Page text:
The Danger of Congressional Oversight
“Quite as important as lawmaking is vigilant oversight of administration.”
Woodrow Wilson, Congressional Government (1885)
The scene on television is all too familiar. Corporate executives from a company in the headlines are dragged before a Congressional committee, they are placed under oath, and they are asked a series of questions by Senators or Congressmen/women, to which they each respond by asserting their Fifth Amendment privilege. For Congress, this I considered a victory. They get to grandstand before the public and launch their attacks on behalf of the public against the latest corporate villan.
Congressional oversight poses significant risks to businesses and individuals. Congressional investigations involve a unique blend of politics, procedure, publicity and “fact-finding.” Multi-disciplinary approaches – political and legal tactics—must be combined to help clients navigate such investigations in order to protect a company and/or individuals.
Oversight is broadly defined s the review, monitoring and supervision of the implementation of public policy of the executive branch. Congressional power to conduct oversight is rarely circumscribed by the courts.
The only rule is that there are no rules. The rules of evidence do not apply, common law privileges usually do not apply (except if a Committee recognizes such a privilege), and enforcement proceedings can result in contempt of Congress.
The risks to business and individuals are well established. Criminal referrals for perjury, false statements (e.g. Roger Clemens), follow on criminal prosecutions using statements elicited during Congressional testimony (e.g. Watergate, Iran Contra), civil proccedings which run parallel to Congressional investigations, and what I call the “whipsaw effect” – Congressional prodding to government regulators or prosecutors to cajole them into launching criminal and/or regulatory enforcement proceedings. In addition to the clear legal implications, businesses face significant risks of political and reputational harm, all of which can result in significant economic harm.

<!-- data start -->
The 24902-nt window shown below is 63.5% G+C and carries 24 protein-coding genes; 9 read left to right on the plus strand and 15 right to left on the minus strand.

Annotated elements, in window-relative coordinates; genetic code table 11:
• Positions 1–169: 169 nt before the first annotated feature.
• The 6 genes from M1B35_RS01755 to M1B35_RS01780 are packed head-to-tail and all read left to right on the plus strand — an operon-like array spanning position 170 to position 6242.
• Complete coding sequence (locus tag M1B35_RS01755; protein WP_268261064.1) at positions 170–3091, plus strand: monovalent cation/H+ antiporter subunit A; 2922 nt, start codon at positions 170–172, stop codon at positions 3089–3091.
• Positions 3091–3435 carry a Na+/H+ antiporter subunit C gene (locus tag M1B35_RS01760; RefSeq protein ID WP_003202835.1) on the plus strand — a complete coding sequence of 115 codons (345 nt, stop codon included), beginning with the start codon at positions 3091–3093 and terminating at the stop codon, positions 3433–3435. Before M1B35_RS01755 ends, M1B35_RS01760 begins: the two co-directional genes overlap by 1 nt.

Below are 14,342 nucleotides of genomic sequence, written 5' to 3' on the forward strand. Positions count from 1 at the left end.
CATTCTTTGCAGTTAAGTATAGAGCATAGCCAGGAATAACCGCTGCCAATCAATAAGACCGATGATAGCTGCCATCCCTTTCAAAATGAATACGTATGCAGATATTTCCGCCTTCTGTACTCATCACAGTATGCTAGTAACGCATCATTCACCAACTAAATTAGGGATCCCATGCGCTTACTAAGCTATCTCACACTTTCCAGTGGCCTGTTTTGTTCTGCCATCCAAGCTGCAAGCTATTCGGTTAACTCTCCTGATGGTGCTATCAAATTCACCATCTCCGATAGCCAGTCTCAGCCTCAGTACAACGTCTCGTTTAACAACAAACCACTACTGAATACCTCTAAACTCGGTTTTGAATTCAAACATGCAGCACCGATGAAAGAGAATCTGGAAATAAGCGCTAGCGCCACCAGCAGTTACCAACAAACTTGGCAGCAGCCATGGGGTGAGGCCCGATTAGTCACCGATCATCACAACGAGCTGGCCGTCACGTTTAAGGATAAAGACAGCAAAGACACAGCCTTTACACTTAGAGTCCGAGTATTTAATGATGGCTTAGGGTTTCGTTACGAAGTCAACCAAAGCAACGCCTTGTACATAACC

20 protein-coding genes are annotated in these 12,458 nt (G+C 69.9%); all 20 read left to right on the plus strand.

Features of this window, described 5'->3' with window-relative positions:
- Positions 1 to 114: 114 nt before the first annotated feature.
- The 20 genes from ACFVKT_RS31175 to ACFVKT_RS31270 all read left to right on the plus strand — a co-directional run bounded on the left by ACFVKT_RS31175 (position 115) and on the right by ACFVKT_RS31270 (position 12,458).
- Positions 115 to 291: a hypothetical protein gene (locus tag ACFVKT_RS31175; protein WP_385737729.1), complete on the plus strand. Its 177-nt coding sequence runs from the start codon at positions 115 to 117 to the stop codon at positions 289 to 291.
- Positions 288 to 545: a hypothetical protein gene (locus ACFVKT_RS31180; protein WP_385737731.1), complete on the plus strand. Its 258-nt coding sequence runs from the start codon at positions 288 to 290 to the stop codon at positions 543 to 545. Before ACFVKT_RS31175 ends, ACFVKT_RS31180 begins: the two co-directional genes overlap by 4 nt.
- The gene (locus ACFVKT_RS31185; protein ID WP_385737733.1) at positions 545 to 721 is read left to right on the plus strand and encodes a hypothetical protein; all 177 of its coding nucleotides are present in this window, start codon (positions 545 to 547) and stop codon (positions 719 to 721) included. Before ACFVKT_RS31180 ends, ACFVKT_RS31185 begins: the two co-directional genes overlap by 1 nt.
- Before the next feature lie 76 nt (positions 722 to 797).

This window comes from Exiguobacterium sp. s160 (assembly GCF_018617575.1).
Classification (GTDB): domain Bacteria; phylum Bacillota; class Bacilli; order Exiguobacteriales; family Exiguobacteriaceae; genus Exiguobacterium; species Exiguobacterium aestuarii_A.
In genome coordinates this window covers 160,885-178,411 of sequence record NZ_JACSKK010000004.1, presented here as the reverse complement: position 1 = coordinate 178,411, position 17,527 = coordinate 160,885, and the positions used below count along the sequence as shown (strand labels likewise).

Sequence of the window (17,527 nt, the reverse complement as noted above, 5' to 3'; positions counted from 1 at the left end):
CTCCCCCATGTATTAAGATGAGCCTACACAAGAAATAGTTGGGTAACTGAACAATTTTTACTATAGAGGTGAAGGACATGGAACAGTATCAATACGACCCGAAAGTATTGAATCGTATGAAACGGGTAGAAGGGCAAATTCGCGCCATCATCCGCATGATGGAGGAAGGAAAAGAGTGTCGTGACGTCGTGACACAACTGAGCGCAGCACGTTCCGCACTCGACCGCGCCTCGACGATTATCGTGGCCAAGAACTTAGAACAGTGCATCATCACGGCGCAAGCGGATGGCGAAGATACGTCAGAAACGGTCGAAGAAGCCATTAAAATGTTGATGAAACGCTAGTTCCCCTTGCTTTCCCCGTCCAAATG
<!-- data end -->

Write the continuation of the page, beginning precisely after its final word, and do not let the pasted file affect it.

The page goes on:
When caught in the cross-hairs, business need to act and move quickly. The company’s strategy has to be nimble and quickly crafted. A series of questions need to be examined: (1) What is Committee’s goal and message? (2) What is the scope and purpose of the investigation?; (3) What information is likely to be disclosed?; (4) Are there pending criminal, civil or regulatory proceedings?; (5) What is your company’s exposure?
Once you answer these questions, the company has to determine whether it has a story to tell, meaning a counter-anecdotal set of stories which it can present through witnesses. At bottom, the company needs to assess the public relations and political risks, along with the legal risks.
The Congressional oversight proceeding is run by Senators and or Member of Congress. There is no judge or single source of decision-making, so companies need to find Committee or political allies to help – this requires companies to energize economic and political interests which may be sympathetic to its positions.
In the end, there are not many alternatives against an aggressive oversight investigation. Depending on the facts and the political environment, companies can duck and cover to try and minimize the possible harms, they can aggressively defend themselves when appropriate, or they can comply and issue apologies and fight the political and public relations fall out.
There are ready example of all of these strategies. For attorneys who work in this area, it requires nimble feet, adept political radar and important relationships in the political world.